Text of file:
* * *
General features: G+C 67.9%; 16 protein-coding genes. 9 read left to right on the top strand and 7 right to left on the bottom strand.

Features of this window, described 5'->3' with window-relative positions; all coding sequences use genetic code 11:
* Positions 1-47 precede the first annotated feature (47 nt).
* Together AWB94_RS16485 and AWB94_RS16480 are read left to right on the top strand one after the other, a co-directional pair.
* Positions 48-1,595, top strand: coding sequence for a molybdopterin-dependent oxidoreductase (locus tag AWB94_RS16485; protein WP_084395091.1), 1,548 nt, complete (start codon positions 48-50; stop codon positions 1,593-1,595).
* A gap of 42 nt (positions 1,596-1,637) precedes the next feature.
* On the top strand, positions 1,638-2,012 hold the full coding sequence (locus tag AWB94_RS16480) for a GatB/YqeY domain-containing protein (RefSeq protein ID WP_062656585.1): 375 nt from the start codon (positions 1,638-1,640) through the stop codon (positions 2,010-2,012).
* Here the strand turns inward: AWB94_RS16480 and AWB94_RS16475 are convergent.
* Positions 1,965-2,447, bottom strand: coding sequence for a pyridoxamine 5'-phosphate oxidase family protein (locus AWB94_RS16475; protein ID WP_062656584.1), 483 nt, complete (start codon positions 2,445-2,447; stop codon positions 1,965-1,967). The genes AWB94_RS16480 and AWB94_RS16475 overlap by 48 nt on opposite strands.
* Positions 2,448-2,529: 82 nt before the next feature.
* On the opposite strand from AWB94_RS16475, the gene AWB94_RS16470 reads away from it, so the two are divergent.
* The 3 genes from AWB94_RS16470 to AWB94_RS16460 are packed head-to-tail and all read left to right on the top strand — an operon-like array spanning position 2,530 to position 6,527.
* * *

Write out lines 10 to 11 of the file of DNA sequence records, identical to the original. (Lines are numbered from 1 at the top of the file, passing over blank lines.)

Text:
* Positions 2,448-2,529: 82 nt before the next feature.
* On the opposite strand from AWB94_RS16475, the gene AWB94_RS16470 reads away from it, so the two are divergent.